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Powell had multiple myeloma, a cancer that suppresses the body's immune response and can increase risk from Covid

Colin Powell, the first Black US secretary of state whose leadership in several Republican administrations helped shape American foreign policy in the last years of the 20th century and the early years of the 21st, has died from complications from Covid-19, his family said on Facebook. He was 84.

In his last few years, Powell, a retired US general and longtime Republican, was outspoken against conservative support for former President Donald Trump, and told CNN’s Fareed Zakaria why he no longer considered himself a member of the Republican Party.

Powell criticized the party for supporting Trump’s behavior following the deadly insurrection at the US Capitol.

“They did, and that’s why I can no longer call myself a fellow Republican. I’m not a fellow of anything right now. I’m just a citizen who has voted Republican, voted Democrat throughout my entire career. And right now I’m just watching my country and not concerned with parties,” he told CNN’s Fareed Zakaria on “GPS” in January.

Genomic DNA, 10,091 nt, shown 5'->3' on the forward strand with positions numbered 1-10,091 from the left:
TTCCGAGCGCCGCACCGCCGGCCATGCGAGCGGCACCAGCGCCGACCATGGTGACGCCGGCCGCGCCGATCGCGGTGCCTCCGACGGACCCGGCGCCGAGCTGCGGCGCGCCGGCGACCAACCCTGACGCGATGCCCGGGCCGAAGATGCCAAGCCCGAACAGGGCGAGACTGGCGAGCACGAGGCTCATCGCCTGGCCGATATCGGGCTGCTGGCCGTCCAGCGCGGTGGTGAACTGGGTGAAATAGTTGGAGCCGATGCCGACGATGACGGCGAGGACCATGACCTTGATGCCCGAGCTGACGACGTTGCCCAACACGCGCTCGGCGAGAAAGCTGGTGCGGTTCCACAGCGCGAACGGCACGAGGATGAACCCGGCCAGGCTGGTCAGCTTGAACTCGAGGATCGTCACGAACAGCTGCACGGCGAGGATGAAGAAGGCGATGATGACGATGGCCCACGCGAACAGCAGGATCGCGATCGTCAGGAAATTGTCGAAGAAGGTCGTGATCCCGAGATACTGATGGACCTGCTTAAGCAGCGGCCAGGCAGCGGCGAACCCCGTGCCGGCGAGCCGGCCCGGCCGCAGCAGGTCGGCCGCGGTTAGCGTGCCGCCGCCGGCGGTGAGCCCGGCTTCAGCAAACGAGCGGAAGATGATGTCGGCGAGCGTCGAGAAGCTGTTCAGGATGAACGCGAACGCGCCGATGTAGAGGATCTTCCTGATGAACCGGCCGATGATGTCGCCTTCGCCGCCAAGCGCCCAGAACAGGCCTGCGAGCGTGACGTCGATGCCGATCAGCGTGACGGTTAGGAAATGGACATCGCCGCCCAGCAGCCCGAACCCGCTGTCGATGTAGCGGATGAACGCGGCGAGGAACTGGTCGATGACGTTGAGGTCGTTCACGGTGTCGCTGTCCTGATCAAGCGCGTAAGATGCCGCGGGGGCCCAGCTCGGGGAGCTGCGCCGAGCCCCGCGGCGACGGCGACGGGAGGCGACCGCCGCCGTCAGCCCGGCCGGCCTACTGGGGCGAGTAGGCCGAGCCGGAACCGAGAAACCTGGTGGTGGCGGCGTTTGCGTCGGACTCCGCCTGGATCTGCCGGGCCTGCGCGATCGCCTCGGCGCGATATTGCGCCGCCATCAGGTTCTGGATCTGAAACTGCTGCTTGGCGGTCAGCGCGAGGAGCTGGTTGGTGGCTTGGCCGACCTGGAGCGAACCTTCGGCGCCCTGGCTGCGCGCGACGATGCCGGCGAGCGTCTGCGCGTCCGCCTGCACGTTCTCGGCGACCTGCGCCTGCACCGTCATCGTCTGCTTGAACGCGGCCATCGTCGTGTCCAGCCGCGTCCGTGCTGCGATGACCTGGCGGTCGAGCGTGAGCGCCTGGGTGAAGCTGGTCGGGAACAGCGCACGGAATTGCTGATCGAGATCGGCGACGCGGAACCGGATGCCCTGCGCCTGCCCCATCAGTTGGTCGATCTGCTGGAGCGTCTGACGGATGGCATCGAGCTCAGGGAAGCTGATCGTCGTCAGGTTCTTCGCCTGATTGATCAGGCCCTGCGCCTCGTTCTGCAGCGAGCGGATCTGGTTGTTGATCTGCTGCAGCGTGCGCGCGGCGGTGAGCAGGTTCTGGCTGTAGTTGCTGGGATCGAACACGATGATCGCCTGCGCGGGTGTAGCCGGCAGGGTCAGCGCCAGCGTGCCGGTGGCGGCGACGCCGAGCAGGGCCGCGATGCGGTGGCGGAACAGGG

Powell previously endorsed Barack Obama during the 2008 presidential campaign, becoming one of the honorary co-chairs of President Obama’s inauguration.

Powell said he was concerned about what he characterized as a recent negative turn of Republican candidate Sen. John McCain’s campaign, such as the campaign’s attempts to tie Obama to former 1960s radical Bill Ayers.

“I think that’s inappropriate. I understand what politics is about – I know how you can go after one another, and that’s good. But I think this goes too far, and I think it has made the McCain campaign look a little narrow. It’s not what the American people are looking for,” he told NBC in 2008.

Powell was once seen as a possible presidential candidate himself.

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